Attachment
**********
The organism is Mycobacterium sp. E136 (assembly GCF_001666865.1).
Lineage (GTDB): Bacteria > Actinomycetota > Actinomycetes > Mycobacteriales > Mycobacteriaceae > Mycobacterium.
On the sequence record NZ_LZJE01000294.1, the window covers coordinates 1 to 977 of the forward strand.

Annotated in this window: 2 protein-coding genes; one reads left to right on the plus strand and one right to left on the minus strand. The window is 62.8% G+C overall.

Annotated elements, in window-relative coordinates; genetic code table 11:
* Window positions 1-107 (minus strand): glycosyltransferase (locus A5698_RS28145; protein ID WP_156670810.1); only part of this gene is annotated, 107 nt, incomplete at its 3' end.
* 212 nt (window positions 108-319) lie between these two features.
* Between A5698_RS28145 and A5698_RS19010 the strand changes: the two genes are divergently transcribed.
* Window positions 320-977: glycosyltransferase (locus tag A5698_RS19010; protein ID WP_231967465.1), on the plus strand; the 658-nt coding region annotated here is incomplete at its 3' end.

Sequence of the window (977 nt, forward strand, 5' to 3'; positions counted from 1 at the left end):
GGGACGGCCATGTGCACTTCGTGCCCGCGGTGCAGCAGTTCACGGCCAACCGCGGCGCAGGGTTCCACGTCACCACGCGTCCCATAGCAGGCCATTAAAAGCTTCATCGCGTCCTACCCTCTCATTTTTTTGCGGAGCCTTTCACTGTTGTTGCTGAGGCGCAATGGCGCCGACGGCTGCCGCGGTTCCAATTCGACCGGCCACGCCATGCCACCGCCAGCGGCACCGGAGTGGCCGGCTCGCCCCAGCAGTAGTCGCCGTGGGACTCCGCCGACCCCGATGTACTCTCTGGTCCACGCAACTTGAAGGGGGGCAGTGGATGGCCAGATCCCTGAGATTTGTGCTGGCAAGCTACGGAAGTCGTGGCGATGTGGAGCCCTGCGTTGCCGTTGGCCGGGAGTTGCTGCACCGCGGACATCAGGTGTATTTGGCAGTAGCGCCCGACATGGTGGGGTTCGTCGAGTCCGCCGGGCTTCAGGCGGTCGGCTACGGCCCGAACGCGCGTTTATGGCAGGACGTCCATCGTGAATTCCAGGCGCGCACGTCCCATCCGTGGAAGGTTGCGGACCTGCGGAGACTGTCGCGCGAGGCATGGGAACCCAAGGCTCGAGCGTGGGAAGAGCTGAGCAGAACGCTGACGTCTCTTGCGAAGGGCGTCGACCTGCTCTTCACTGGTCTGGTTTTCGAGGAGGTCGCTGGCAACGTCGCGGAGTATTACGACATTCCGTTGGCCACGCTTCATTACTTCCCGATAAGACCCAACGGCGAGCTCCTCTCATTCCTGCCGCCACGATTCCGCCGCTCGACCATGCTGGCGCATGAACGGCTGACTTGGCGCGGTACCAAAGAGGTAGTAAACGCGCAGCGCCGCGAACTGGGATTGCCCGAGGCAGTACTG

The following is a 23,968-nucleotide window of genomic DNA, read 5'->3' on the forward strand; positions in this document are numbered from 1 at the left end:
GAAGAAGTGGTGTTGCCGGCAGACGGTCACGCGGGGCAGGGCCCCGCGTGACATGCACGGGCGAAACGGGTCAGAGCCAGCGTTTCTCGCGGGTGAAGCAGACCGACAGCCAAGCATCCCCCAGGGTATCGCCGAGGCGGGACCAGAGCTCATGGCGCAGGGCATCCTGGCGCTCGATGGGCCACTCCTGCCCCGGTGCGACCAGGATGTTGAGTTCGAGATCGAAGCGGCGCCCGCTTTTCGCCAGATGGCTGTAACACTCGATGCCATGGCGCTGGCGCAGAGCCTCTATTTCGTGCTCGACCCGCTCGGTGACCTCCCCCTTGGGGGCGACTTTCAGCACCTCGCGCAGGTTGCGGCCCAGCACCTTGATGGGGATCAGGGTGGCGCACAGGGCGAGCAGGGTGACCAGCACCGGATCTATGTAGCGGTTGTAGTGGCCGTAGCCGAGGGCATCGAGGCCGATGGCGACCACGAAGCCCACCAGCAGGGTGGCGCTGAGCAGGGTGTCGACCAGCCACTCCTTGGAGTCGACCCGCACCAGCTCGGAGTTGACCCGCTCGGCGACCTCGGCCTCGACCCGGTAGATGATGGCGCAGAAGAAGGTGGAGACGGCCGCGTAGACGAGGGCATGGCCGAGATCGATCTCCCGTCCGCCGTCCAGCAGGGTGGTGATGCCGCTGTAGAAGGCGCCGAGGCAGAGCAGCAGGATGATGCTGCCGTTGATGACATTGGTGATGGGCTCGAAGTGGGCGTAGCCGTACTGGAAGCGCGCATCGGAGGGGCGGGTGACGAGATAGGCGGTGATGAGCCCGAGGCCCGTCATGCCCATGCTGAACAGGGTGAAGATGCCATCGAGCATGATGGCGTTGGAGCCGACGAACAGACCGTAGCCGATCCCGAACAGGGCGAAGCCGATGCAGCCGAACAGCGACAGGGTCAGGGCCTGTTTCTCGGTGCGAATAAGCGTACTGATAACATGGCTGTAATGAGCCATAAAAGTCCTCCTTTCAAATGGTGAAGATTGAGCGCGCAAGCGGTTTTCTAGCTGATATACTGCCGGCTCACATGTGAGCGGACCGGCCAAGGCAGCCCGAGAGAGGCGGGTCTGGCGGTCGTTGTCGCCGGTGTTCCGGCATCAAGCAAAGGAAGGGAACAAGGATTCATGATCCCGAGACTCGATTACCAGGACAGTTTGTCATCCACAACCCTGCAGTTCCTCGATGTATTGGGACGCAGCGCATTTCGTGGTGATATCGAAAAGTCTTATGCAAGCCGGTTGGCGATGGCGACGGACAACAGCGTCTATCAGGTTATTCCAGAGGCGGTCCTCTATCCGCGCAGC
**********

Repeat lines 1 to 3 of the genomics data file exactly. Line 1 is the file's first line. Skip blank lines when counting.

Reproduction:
The organism is Mycobacterium sp. E136 (assembly GCF_001666865.1).
Lineage (GTDB): Bacteria > Actinomycetota > Actinomycetes > Mycobacteriales > Mycobacteriaceae > Mycobacterium.
On the sequence record NZ_LZJE01000294.1, the window covers coordinates 1 to 977 of the forward strand.